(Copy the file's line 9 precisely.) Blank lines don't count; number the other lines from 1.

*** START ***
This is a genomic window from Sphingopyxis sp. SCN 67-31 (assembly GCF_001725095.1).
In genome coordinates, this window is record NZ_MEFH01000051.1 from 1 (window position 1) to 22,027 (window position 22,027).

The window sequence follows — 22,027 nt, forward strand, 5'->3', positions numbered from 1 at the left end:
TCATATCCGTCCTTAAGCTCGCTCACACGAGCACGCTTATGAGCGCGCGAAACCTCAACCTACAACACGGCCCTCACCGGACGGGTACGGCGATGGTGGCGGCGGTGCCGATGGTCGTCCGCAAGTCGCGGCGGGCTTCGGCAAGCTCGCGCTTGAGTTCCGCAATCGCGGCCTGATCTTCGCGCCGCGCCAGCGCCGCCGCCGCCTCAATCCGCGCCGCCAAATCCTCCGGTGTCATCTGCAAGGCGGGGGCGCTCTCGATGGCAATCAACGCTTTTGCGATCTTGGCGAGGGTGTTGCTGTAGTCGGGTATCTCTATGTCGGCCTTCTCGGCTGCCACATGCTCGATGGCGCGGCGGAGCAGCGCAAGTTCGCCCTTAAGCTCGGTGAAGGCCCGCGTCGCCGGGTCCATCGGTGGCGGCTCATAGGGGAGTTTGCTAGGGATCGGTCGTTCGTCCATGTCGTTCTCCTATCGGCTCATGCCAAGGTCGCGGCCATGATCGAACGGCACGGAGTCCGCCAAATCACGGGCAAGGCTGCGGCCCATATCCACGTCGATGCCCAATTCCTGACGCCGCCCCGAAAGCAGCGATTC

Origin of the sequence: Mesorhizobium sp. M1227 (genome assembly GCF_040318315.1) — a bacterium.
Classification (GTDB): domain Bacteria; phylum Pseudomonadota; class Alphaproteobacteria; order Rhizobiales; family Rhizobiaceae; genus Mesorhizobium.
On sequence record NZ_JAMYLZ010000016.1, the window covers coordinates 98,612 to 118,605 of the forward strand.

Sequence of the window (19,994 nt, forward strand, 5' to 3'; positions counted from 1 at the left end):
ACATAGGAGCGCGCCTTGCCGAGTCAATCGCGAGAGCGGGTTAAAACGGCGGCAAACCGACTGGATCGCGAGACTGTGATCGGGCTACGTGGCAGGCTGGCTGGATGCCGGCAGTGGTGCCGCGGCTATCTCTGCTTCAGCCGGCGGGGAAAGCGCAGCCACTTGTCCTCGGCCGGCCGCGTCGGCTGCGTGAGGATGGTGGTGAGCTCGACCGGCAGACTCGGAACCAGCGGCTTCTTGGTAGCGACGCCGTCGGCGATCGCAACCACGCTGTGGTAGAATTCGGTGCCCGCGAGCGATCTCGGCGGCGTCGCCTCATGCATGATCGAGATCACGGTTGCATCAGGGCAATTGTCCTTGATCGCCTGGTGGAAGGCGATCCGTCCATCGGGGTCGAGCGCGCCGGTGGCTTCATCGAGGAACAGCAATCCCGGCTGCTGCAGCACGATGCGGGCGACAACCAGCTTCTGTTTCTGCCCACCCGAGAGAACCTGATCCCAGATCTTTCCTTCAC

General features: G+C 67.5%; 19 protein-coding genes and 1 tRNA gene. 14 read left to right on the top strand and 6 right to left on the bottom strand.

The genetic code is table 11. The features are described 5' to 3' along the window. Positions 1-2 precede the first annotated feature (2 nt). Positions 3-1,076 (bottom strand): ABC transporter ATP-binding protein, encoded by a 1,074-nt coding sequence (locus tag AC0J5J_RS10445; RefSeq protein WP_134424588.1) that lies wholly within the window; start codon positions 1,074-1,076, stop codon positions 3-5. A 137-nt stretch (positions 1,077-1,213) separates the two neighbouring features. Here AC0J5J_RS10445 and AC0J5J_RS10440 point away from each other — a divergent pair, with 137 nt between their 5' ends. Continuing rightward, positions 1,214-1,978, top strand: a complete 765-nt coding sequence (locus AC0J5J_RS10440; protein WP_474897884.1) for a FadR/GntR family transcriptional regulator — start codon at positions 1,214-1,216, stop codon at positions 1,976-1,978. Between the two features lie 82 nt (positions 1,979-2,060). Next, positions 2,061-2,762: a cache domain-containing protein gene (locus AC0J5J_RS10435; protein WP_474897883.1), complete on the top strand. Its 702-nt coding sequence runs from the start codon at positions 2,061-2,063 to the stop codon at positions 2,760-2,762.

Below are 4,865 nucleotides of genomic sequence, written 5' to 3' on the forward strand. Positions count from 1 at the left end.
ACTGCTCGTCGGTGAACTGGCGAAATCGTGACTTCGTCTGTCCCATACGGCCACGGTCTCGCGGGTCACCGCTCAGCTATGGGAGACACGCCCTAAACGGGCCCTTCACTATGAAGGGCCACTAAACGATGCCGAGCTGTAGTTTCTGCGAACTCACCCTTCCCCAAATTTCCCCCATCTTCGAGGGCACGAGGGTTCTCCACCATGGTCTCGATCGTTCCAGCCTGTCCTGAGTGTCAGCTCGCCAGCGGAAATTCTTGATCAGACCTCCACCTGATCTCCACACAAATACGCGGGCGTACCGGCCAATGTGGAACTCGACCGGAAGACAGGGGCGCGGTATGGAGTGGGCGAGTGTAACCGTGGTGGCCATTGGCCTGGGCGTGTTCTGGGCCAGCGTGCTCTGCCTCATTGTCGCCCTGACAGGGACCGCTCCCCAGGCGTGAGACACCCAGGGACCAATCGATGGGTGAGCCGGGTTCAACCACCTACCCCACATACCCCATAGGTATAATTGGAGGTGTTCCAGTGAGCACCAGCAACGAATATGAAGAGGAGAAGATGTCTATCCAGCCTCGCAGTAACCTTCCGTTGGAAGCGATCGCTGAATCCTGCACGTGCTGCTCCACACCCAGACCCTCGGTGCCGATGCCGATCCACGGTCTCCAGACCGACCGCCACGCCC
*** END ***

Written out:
ACATAGGAGCGCGCCTTGCCGAGTCAATCGCGAGAGCGGGTTAAAACGGCGGCAAACCGACTGGATCGCGAGACTGTGATCGGGCTACGTGGCAGGCTGGCTGGATGCCGGCAGTGGTGCCGCGGCTATCTCTGCTTCAGCCGGCGGGGAAAGCGCAGCCACTTGTCCTCGGCCGGCCGCGTCGGCTGCGTGAGGATGGTGGTGAGCTCGACCGGCAGACTCGGAACCAGCGGCTTCTTGGTAGCGACGCCGTCGGCGATCGCAACCACGCTGTGGTAGAATTCGGTGCCCGCGAGCGATCTCGGCGGCGTCGCCTCATGCATGATCGAGATCACGGTTGCATCAGGGCAATTGTCCTTGATCGCCTGGTGGAAGGCGATCCGTCCATCGGGGTCGAGCGCGCCGGTGGCTTCATCGAGGAACAGCAATCCCGGCTGCTGCAGCACGATGCGGGCGACAACCAGCTTCTGTTTCTGCCCACCCGAGAGAACCTGATCCCAGATCTTTCCTTCAC